February 4, 2011

Stimulus Jump Started Economy

While the Republican party has tried, with some success, to define government spending as useless for economic growth (a new article of faith), economic analysis suggests a very different reality.

The economy has shown real strength in the last few months, with GDP of the U.S. fully recovered back to its previous high of 2007.

Normally, an economy after a major asset (housing) bubble and crash would still be significantly depressed at this point in time. In the Great Depression, both the stock market and housing crashed after a debt bubble, and the unwinding of the economy continued almost 4 years. With Roosevelt's recovery programs it took around 3 more years for national output to recover to 1929 levels, about 7 years in all.

This time the U.S. economy has recovered its previous, 2007-level output (GDP) much faster, returning to peak in around 3 years. In a manner somewhat similar to the Great Depression though, employment has lagged GDP and productivity has soared.

This unusually rapid GDP recovery happened while the stimulus money was spent.

Here's a graph of actual stimulus spending to date (2009 American Recovery and Reinvestment Act -- ARRA):

As you can see, stimulus spending continues at a significant though somewhat reduced rate. But while the rate of spending has decreased in the last few months, the economy has continued to pick up strength -- the recovery has become self-sustaining (for now).

Since the economy has continued to move upward, as shown by the latest improvement in economic indicators, such as the ISM index, we must conclude that the ARRA (the stimulus) led to the unusual economic recovery so soon after the bubble, and effectively created some self-sustaining growth.

In the Great Depression, the American economy did not recover so rapidly, but instead continued to sink for years longer.

It is interesting, and I will be thinking more on this, that in the Great Depression, U.S. GDP had recovered (to 1929 levels) by 1936-37, but unemployment at that time was still much higher than it had been before the Depression started -- roughly 15% vs 5% from before the Depression.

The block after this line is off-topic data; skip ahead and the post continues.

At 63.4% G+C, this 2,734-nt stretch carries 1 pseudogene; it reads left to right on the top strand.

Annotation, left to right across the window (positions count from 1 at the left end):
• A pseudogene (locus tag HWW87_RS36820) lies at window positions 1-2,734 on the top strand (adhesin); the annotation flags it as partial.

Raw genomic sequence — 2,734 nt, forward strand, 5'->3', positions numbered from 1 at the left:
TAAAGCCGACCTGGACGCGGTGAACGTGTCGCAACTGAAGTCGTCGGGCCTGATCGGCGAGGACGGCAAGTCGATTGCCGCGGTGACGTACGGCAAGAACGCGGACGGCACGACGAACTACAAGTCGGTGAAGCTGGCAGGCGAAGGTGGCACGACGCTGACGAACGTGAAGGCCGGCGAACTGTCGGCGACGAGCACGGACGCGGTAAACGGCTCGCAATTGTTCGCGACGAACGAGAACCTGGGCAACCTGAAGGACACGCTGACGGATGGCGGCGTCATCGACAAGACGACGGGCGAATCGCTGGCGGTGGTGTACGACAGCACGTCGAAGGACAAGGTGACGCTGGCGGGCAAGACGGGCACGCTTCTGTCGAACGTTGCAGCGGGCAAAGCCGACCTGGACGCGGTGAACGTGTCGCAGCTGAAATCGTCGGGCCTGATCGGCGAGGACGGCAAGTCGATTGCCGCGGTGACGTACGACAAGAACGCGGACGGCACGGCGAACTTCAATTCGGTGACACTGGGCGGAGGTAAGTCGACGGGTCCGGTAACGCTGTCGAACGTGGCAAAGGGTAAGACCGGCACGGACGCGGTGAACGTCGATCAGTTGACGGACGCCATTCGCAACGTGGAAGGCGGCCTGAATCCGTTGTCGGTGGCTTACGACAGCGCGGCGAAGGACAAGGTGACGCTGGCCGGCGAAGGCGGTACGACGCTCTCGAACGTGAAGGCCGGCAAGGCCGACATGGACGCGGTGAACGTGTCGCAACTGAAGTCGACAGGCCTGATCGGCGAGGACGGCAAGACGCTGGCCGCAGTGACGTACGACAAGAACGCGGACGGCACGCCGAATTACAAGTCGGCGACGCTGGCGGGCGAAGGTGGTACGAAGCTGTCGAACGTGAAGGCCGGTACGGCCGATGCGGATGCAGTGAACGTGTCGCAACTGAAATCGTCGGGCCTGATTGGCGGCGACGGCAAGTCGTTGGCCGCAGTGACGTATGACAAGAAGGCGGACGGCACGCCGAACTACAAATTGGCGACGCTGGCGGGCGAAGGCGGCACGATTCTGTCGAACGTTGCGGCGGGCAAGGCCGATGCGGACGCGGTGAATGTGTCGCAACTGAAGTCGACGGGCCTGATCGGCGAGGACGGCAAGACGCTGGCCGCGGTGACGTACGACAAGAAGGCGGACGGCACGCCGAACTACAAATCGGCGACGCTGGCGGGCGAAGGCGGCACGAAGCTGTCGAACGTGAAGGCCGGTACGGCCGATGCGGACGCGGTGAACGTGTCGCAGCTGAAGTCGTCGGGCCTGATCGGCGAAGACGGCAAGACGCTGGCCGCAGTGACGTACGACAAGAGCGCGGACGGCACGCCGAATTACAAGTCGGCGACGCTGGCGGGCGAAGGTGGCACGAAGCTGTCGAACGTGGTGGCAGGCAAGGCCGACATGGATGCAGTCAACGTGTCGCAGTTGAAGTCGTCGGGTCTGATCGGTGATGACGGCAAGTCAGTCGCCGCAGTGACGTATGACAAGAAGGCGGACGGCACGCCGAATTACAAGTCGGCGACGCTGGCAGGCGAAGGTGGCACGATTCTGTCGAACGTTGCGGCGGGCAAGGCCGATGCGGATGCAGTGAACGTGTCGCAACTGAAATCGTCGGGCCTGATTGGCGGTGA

Once again, we have a great lag in employment recovery vs GDP recovery, just as in the Great Depression.

Thankfully though, even our broadest measures of unemployment combined with underemployment and discouraged workers are much better than in the Great Depression, by 8 to 10 or so percentage points, depending on what is counted.

We stopped the slide much sooner, and current employment is many millions higher than it would have been with no stimulus.

Whether this significant, early recovery from such a severe economic injury will sustain its strength remains to be seen, but it is plausible we have avoided a second Great Depression.

If the states and the federal government chart a middle way through deficit reduction -- such as by combining some judicious spending cuts (consider out-of-control U.S. defense procurement spending on new weapons) with some increased taxes on the wealthy, but still allowing for moderate deficits until the economy more fully recovers -- we will continue to mend slowly and time will eventually return our economy to better health.

In 1937, seeing the economic recovery and large Federal deficits, Roosevelt and Congress cut back on federal spending. The result of their austerity was a sharp new recession which drove unemployment up an additional 4 and 1/2 percentage points. The recovery by 1937 was not yet sufficiently self-sustaining to tolerate sharp government cutbacks.

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